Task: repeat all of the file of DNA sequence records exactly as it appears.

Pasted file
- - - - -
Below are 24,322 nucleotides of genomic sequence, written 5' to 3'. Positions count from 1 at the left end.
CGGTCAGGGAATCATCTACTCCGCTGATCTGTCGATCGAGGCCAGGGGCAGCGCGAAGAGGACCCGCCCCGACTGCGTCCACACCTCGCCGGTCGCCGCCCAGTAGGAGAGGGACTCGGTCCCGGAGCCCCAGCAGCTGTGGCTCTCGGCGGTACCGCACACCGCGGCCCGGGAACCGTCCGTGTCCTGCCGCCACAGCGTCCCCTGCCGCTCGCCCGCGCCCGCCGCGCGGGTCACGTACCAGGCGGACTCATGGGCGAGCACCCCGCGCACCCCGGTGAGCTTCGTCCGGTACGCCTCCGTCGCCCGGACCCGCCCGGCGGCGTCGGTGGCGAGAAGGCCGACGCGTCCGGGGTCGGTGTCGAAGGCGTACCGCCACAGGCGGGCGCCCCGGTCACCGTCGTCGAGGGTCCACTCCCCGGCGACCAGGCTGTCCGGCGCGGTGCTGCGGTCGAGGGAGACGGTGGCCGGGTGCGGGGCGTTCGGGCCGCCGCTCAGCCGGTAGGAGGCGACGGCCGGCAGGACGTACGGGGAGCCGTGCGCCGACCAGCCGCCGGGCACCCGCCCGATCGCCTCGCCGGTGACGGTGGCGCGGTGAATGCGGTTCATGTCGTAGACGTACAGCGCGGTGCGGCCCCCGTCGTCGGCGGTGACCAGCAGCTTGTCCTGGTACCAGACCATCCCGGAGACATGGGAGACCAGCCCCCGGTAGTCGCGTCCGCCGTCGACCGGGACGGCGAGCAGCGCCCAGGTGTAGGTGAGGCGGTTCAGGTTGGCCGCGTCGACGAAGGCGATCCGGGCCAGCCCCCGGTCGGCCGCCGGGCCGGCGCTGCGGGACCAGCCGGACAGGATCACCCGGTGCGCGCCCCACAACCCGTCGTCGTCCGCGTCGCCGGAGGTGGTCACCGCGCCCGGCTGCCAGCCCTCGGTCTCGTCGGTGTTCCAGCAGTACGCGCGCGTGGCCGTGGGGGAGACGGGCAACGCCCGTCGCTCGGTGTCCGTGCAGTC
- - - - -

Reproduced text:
Below are 24,322 nucleotides of genomic sequence, written 5' to 3'. Positions count from 1 at the left end.
CGGTCAGGGAATCATCTACTCCGCTGATCTGTCGATCGAGGCCAGGGGCAGCGCGAAGAGGACCCGCCCCGACTGCGTCCACACCTCGCCGGTCGCCGCCCAGTAGGAGAGGGACTCGGTCCCGGAGCCCCAGCAGCTGTGGCTCTCGGCGGTACCGCACACCGCGGCCCGGGAACCGTCCGTGTCCTGCCGCCACAGCGTCCCCTGCCGCTCGCCCGCGCCCGCCGCGCGGGTCACGTACCAGGCGGACTCATGGGCGAGCACCCCGCGCACCCCGGTGAGCTTCGTCCGGTACGCCTCCGTCGCCCGGACCCGCCCGGCGGCGTCGGTGGCGAGAAGGCCGACGCGTCCGGGGTCGGTGTCGAAGGCGTACCGCCACAGGCGGGCGCCCCGGTCACCGTCGTCGAGGGTCCACTCCCCGGCGACCAGGCTGTCCGGCGCGGTGCTGCGGTCGAGGGAGACGGTGGCCGGGTGCGGGGCGTTCGGGCCGCCGCTCAGCCGGTAGGAGGCGACGGCCGGCAGGACGTACGGGGAGCCGTGCGCCGACCAGCCGCCGGGCACCCGCCCGATCGCCTCGCCGGTGACGGTGGCGCGGTGAATGCGGTTCATGTCGTAGACGTACAGCGCGGTGCGGCCCCCGTCGTCGGCGGTGACCAGCAGCTTGTCCTGGTACCAGACCATCCCGGAGACATGGGAGACCAGCCCCCGGTAGTCGCGTCCGCCGTCGACCGGGACGGCGAGCAGCGCCCAGGTGTAGGTGAGGCGGTTCAGGTTGGCCGCGTCGACGAAGGCGATCCGGGCCAGCCCCCGGTCGGCCGCCGGGCCGGCGCTGCGGGACCAGCCGGACAGGATCACCCGGTGCGCGCCCCACAACCCGTCGTCGTCCGCGTCGCCGGAGGTGGTCACCGCGCCCGGCTGCCAGCCCTCGGTCTCGTCGGTGTTCCAGCAGTACGCGCGCGTGGCCGTGGGGGAGACGGGCAACGCCCGTCGCTCGGTGTCCGTGCAGTC